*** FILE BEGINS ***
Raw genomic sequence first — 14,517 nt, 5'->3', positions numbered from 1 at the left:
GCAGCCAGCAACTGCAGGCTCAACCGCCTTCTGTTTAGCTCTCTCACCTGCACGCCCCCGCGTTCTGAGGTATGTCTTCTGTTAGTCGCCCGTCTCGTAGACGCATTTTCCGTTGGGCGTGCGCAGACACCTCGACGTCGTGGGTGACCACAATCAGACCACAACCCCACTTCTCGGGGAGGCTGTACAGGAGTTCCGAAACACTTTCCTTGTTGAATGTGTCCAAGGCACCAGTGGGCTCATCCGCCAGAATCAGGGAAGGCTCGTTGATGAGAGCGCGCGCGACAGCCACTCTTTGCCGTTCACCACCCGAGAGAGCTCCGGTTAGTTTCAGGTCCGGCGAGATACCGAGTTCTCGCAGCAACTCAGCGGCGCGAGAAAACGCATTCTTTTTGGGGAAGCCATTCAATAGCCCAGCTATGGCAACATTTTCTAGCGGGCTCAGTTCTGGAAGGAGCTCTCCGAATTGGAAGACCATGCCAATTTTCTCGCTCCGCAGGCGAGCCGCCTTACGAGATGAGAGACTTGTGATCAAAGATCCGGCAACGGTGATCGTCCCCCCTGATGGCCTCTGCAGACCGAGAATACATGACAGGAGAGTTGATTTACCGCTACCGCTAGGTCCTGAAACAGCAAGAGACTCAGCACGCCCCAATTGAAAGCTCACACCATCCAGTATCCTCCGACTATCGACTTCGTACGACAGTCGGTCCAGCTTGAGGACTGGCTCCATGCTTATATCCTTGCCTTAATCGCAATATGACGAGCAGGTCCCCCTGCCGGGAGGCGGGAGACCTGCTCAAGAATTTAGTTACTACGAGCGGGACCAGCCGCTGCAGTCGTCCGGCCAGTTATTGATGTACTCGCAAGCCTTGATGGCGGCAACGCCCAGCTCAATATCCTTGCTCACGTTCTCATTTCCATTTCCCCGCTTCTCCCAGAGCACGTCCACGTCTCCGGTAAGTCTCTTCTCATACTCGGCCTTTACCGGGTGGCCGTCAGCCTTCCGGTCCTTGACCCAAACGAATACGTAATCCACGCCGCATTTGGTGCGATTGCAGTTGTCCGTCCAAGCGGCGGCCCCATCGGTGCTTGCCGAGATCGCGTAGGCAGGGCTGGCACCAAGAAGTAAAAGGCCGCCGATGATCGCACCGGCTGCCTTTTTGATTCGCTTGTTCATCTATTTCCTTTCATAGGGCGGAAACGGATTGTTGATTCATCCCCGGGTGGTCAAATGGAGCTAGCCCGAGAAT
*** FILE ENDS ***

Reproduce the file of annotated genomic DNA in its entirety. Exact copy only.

Raw genomic sequence first — 14,517 nt, 5'->3', positions numbered from 1 at the left:
GCAGCCAGCAACTGCAGGCTCAACCGCCTTCTGTTTAGCTCTCTCACCTGCACGCCCCCGCGTTCTGAGGTATGTCTTCTGTTAGTCGCCCGTCTCGTAGACGCATTTTCCGTTGGGCGTGCGCAGACACCTCGACGTCGTGGGTGACCACAATCAGACCACAACCCCACTTCTCGGGGAGGCTGTACAGGAGTTCCGAAACACTTTCCTTGTTGAATGTGTCCAAGGCACCAGTGGGCTCATCCGCCAGAATCAGGGAAGGCTCGTTGATGAGAGCGCGCGCGACAGCCACTCTTTGCCGTTCACCACCCGAGAGAGCTCCGGTTAGTTTCAGGTCCGGCGAGATACCGAGTTCTCGCAGCAACTCAGCGGCGCGAGAAAACGCATTCTTTTTGGGGAAGCCATTCAATAGCCCAGCTATGGCAACATTTTCTAGCGGGCTCAGTTCTGGAAGGAGCTCTCCGAATTGGAAGACCATGCCAATTTTCTCGCTCCGCAGGCGAGCCGCCTTACGAGATGAGAGACTTGTGATCAAAGATCCGGCAACGGTGATCGTCCCCCCTGATGGCCTCTGCAGACCGAGAATACATGACAGGAGAGTTGATTTACCGCTACCGCTAGGTCCTGAAACAGCAAGAGACTCAGCACGCCCCAATTGAAAGCTCACACCATCCAGTATCCTCCGACTATCGACTTCGTACGACAGTCGGTCCAGCTTGAGGACTGGCTCCATGCTTATATCCTTGCCTTAATCGCAATATGACGAGCAGGTCCCCCTGCCGGGAGGCGGGAGACCTGCTCAAGAATTTAGTTACTACGAGCGGGACCAGCCGCTGCAGTCGTCCGGCCAGTTATTGATGTACTCGCAAGCCTTGATGGCGGCAACGCCCAGCTCAATATCCTTGCTCACGTTCTCATTTCCATTTCCCCGCTTCTCCCAGAGCACGTCCACGTCTCCGGTAAGTCTCTTCTCATACTCGGCCTTTACCGGGTGGCCGTCAGCCTTCCGGTCCTTGACCCAAACGAATACGTAATCCACGCCGCATTTGGTGCGATTGCAGTTGTCCGTCCAAGCGGCGGCCCCATCGGTGCTTGCCGAGATCGCGTAGGCAGGGCTGGCACCAAGAAGTAAAAGGCCGCCGATGATCGCACCGGCTGCCTTTTTGATTCGCTTGTTCATCTATTTCCTTTCATAGGGCGGAAACGGATTGTTGATTCATCCCCGGGTGGTCAAATGGAGCTAGCCCGAGAAT